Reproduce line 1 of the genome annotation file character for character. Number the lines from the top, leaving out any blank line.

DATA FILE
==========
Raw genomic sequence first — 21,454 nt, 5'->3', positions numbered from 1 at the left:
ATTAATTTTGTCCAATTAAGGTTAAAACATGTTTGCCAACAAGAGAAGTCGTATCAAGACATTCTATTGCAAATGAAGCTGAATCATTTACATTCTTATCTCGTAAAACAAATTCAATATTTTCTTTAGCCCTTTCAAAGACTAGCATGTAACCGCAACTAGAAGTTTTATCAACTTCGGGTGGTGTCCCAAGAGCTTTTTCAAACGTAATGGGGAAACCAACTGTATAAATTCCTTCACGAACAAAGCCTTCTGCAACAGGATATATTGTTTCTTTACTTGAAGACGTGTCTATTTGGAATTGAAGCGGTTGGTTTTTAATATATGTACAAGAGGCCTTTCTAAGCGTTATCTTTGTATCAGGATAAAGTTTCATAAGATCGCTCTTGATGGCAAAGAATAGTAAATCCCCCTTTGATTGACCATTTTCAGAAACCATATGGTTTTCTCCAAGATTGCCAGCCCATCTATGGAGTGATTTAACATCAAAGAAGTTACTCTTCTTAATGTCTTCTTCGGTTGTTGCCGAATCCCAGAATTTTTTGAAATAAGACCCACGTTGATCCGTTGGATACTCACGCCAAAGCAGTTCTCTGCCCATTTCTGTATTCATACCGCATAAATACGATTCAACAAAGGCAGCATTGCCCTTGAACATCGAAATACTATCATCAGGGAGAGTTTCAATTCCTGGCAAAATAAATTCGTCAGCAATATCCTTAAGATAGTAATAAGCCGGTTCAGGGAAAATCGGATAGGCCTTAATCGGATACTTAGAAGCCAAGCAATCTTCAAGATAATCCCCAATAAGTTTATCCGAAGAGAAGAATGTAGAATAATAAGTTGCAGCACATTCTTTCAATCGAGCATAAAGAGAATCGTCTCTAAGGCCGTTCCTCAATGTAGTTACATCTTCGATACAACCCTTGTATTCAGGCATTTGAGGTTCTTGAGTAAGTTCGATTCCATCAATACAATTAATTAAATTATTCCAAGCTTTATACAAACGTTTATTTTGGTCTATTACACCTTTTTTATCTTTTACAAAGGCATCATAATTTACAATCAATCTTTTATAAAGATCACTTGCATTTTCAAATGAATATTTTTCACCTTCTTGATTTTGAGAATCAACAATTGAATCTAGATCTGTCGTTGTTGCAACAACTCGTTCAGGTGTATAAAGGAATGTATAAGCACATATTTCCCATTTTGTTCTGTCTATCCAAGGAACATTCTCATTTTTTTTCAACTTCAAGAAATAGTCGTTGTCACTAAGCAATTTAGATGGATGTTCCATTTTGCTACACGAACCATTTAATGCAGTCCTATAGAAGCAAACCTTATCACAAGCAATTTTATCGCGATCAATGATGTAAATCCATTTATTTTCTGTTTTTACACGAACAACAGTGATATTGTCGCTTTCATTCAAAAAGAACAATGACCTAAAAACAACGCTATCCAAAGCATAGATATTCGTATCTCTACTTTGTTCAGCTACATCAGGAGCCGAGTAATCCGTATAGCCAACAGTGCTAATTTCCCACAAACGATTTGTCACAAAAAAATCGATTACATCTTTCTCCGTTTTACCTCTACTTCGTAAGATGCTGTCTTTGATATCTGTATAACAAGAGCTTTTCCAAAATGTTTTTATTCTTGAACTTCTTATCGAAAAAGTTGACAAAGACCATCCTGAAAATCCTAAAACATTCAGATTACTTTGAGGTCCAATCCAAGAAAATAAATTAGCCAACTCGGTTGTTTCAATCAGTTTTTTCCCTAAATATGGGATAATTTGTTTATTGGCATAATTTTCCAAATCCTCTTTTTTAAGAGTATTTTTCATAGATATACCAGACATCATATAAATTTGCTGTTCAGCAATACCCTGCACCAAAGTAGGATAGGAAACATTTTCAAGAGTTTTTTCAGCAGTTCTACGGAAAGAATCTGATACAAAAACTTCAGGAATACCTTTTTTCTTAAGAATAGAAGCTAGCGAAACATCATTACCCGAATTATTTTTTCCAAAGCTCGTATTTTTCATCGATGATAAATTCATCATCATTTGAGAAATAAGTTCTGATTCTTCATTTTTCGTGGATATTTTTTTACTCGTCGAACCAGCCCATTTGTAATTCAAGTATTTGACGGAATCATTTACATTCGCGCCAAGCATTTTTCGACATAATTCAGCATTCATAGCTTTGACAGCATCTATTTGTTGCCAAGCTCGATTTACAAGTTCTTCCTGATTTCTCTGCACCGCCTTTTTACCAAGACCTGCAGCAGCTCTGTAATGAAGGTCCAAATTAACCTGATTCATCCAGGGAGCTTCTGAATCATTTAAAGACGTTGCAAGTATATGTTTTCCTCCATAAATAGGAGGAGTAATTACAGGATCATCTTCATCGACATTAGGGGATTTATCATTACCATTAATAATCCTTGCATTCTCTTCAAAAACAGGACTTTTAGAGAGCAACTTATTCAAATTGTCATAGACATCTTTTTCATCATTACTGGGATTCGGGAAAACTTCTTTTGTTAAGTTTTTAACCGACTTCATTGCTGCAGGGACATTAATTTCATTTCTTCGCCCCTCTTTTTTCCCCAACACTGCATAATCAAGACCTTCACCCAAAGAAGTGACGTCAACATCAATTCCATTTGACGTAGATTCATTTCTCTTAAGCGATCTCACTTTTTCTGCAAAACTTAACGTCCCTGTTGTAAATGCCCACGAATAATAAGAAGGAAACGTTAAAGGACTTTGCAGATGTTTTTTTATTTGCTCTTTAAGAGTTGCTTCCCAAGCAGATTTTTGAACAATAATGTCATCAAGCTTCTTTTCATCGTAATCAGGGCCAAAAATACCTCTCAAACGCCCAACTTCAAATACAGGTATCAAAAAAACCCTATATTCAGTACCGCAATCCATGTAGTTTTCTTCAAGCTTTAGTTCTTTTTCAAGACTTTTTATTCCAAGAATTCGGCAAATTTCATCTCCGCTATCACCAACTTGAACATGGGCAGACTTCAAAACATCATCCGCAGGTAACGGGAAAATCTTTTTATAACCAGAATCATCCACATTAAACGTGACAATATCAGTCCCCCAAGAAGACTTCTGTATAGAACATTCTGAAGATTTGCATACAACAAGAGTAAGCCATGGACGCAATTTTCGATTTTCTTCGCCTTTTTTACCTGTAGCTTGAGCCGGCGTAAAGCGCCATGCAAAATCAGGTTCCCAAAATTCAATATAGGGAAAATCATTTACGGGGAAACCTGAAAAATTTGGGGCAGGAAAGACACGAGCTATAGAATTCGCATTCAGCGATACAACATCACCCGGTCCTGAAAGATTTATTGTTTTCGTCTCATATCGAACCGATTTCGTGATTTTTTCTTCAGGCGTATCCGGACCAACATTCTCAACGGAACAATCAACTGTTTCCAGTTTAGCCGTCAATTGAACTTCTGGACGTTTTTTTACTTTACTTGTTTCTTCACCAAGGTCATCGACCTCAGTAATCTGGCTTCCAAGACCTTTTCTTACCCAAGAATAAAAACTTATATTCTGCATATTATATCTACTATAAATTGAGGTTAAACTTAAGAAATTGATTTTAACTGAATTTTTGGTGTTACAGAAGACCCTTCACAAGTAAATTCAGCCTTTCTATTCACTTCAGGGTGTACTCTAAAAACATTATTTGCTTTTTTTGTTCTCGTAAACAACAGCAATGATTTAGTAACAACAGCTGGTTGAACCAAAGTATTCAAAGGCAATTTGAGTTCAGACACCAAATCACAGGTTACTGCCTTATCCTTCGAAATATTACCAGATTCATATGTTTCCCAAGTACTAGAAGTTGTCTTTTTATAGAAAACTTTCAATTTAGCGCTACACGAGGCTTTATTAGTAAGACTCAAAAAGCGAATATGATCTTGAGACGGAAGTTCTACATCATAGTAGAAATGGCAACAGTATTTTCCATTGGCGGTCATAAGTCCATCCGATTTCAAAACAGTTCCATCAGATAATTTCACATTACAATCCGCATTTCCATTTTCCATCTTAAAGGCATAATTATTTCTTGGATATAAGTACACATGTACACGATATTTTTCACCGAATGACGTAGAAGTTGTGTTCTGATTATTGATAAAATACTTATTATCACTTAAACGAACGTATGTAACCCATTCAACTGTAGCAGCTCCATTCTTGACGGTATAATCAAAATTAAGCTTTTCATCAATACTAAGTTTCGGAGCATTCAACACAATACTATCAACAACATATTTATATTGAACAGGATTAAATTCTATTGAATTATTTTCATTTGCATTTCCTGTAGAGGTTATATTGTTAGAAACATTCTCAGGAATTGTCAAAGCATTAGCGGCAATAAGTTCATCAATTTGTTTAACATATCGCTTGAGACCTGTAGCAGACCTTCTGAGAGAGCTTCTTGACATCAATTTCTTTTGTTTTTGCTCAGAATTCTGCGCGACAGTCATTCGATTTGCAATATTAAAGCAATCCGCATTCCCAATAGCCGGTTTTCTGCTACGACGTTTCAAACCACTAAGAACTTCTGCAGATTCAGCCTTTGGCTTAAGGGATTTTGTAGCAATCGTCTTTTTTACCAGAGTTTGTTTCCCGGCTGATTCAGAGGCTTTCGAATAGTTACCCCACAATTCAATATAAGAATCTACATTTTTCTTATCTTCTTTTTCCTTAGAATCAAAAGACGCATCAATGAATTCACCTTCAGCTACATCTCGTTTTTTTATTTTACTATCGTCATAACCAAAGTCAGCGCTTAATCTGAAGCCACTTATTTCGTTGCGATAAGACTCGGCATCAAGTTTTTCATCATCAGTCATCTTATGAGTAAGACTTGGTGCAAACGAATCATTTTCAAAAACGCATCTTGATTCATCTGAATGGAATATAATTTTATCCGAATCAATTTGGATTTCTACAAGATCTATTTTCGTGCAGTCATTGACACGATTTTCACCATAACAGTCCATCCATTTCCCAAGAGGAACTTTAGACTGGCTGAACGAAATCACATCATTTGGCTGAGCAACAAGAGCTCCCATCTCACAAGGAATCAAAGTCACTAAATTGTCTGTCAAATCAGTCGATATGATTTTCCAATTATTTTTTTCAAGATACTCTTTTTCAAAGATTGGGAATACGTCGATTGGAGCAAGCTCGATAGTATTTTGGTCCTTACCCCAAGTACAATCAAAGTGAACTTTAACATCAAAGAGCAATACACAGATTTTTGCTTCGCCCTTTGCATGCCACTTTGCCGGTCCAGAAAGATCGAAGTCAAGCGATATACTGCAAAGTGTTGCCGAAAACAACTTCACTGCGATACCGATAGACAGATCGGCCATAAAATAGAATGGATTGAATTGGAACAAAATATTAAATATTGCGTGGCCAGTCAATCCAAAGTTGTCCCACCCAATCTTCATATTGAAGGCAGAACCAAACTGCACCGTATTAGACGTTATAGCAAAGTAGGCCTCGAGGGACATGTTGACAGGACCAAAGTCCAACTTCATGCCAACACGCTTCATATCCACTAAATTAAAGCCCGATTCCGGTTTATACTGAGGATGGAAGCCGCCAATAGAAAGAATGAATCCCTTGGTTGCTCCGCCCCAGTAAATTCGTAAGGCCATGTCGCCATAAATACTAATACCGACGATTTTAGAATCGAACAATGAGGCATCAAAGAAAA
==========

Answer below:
Raw genomic sequence first — 21,454 nt, 5'->3', positions numbered from 1 at the left: